Chemical warfare seems to be alive and kicking in Syria and Iraq.
The world breathed a sigh of relief when Syria’s chemical weapons were destroyed last year. But reports have been coming in of the militant group ISIS attacking Kurdish towns in Syria and Iraq with mustard gas, and of ISIS and the Assad regime in Syria using chlorine gas.
Syria, and Iraq before the first Gulf War in 1991, had stockpiles of mustard gas, which causes severe blistering of the skin and lungs. Officially, these have all been removed or destroyed.
But in August, victims of an ISIS attack in northern Syria showed symptoms of exposure to the gas. Last week, Gerhard Schindler, head of Germany’s Federal Intelligence Service, said ISIS has begun mustard gas attacks against Kurds in north Iraq.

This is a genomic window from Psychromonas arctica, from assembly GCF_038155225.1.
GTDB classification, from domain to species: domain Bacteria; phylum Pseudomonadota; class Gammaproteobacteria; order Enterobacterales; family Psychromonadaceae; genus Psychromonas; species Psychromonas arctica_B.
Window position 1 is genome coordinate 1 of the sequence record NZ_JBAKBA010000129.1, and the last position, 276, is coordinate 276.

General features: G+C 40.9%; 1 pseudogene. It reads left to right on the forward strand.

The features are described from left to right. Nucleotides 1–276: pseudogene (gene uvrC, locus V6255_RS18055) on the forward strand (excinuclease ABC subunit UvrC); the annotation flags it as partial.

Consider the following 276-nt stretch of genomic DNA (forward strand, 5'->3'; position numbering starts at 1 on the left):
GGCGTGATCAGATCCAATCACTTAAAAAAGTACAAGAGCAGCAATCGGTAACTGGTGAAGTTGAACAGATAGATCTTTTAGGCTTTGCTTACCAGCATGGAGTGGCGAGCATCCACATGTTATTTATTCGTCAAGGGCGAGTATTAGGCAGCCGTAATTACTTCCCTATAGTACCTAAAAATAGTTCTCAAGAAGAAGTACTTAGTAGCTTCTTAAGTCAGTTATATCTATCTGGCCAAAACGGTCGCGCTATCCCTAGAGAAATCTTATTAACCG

It is possible that ISIS is making the gas itself, Schindler says. One site where it could be synthesised might be the captured labs at the University of Mosul in Iraq.
But chemical weapons experts say it is easier to simply plunder old stockpiles. Mustard gas lasts a long time — it still persists in first world war shells, for example.
And stockpiles are probably still around. A report by The New York Times last year based on documents obtained under the Freedom of Information Act found that after the 2003 invasion, US forces found some 5000 pre-1991 chemical munitions in caches across Iraq, including areas now held by ISIS. Some ISIS leaders were members of the former Iraqi regime, says chemical weapons expert Jean-Pascal Zanders, so they might be familiar with how to recycle these.
The Syrian government, meanwhile, and opposition forces other than ISIS have denied using chemical weapons. On 27 August the UN launched a special investigation in an attempt to determine who is using poison gas in Syria.
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